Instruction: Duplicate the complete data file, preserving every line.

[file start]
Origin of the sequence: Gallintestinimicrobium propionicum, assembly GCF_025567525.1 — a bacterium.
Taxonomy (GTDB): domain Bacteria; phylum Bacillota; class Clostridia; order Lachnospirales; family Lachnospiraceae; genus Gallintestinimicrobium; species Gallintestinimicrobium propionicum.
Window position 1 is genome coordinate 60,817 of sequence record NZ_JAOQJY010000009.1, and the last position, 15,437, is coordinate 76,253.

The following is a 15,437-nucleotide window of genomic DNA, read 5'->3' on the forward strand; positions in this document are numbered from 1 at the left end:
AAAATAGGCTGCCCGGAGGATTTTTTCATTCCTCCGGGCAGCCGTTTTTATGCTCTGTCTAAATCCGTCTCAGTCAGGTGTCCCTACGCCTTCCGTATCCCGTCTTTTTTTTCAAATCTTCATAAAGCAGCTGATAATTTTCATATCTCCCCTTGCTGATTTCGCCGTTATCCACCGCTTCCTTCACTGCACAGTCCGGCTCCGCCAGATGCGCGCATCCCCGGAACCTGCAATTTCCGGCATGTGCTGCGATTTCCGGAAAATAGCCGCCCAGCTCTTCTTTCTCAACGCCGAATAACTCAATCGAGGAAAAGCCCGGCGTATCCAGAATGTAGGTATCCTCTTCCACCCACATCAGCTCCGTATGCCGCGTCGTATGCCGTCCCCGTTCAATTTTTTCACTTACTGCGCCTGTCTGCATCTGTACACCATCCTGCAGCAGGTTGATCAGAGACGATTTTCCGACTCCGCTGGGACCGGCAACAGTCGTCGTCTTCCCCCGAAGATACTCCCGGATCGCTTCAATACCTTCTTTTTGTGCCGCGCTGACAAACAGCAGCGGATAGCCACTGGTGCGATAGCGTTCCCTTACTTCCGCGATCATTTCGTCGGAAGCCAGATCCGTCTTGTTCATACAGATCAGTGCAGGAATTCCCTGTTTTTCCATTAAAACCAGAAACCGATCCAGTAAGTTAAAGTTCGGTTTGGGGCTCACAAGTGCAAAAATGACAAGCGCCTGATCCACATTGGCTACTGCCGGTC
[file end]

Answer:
Origin of the sequence: Gallintestinimicrobium propionicum, assembly GCF_025567525.1 — a bacterium.
Taxonomy (GTDB): domain Bacteria; phylum Bacillota; class Clostridia; order Lachnospirales; family Lachnospiraceae; genus Gallintestinimicrobium; species Gallintestinimicrobium propionicum.
Window position 1 is genome coordinate 60,817 of sequence record NZ_JAOQJY010000009.1, and the last position, 15,437, is coordinate 76,253.

The following is a 15,437-nucleotide window of genomic DNA, read 5'->3' on the forward strand; positions in this document are numbered from 1 at the left end:
AAAATAGGCTGCCCGGAGGATTTTTTCATTCCTCCGGGCAGCCGTTTTTATGCTCTGTCTAAATCCGTCTCAGTCAGGTGTCCCTACGCCTTCCGTATCCCGTCTTTTTTTTCAAATCTTCATAAAGCAGCTGATAATTTTCATATCTCCCCTTGCTGATTTCGCCGTTATCCACCGCTTCCTTCACTGCACAGTCCGGCTCCGCCAGATGCGCGCATCCCCGGAACCTGCAATTTCCGGCATGTGCTGCGATTTCCGGAAAATAGCCGCCCAGCTCTTCTTTCTCAACGCCGAATAACTCAATCGAGGAAAAGCCCGGCGTATCCAGAATGTAGGTATCCTCTTCCACCCACATCAGCTCCGTATGCCGCGTCGTATGCCGTCCCCGTTCAATTTTTTCACTTACTGCGCCTGTCTGCATCTGTACACCATCCTGCAGCAGGTTGATCAGAGACGATTTTCCGACTCCGCTGGGACCGGCAACAGTCGTCGTCTTCCCCCGAAGATACTCCCGGATCGCTTCAATACCTTCTTTTTGTGCCGCGCTGACAAACAGCAGCGGATAGCCACTGGTGCGATAGCGTTCCCTTACTTCCGCGATCATTTCGTCGGAAGCCAGATCCGTCTTGTTCATACAGATCAGTGCAGGAATTCCCTGTTTTTCCATTAAAACCAGAAACCGATCCAGTAAGTTAAAGTTCGGTTTGGGGCTCACAAGTGCAAAAATGACAAGCGCCTGATCCACATTGGCTACTGCCGGTC